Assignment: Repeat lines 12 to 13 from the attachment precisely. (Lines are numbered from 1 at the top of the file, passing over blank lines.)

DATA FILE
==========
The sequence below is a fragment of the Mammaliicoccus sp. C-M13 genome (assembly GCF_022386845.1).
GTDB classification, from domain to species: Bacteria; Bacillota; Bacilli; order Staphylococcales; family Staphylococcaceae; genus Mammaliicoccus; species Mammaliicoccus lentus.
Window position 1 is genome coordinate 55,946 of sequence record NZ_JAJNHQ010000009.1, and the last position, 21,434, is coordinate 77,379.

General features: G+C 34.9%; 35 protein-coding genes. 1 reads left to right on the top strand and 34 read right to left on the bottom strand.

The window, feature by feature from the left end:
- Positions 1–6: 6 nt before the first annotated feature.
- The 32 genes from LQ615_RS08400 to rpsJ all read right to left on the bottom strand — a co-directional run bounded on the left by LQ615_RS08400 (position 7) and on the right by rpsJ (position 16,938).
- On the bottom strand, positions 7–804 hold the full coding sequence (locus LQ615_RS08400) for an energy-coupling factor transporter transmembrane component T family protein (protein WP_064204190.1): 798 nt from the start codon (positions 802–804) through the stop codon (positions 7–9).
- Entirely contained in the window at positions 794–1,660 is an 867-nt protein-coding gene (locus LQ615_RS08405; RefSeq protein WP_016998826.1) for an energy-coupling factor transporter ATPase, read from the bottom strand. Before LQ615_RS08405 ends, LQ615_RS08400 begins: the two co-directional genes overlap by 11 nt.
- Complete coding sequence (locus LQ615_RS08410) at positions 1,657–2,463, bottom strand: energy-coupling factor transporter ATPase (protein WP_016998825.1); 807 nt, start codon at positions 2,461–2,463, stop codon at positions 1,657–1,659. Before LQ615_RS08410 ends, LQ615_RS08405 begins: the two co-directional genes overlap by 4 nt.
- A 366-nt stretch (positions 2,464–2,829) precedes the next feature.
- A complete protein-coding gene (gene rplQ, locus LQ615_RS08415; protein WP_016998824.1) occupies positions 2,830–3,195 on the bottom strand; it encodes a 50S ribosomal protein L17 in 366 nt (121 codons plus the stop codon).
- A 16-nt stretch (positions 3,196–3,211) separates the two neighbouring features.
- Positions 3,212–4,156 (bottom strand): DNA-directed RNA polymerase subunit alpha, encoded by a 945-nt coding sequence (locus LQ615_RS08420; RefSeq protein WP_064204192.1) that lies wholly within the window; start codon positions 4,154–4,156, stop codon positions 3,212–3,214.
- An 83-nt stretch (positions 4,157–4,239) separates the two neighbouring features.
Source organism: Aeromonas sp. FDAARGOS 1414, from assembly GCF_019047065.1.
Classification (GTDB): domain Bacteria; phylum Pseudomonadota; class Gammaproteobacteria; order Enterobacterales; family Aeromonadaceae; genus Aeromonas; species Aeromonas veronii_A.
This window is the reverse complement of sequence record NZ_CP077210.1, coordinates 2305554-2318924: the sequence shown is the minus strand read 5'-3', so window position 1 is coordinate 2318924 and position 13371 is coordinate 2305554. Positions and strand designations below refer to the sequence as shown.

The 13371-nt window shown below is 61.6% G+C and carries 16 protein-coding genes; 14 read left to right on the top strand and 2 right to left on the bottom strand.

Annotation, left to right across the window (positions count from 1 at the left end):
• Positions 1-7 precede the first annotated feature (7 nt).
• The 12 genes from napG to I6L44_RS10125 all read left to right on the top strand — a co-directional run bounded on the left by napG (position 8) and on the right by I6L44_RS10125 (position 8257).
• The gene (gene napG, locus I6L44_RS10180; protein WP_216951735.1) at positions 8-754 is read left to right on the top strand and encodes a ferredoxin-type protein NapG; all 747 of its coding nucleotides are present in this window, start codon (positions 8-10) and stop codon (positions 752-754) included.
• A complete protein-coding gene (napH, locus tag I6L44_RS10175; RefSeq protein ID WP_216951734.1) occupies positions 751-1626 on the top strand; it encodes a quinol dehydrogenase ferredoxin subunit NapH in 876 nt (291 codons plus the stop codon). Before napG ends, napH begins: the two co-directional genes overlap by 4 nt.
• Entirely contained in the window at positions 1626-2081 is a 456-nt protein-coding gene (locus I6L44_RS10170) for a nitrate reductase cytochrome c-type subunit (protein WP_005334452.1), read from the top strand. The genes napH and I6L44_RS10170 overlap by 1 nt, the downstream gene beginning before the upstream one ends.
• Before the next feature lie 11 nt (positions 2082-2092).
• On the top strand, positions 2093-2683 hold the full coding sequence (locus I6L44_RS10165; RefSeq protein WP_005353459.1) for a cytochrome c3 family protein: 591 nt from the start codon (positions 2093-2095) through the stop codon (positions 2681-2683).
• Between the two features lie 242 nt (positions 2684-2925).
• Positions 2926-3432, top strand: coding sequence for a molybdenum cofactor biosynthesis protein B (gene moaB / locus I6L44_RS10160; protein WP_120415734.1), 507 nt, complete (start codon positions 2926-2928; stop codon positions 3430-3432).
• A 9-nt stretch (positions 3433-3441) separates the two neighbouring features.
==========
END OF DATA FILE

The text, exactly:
- A complete protein-coding gene (gene rplQ, locus LQ615_RS08415; protein WP_016998824.1) occupies positions 2,830–3,195 on the bottom strand; it encodes a 50S ribosomal protein L17 in 366 nt (121 codons plus the stop codon).
- A 16-nt stretch (positions 3,196–3,211) separates the two neighbouring features.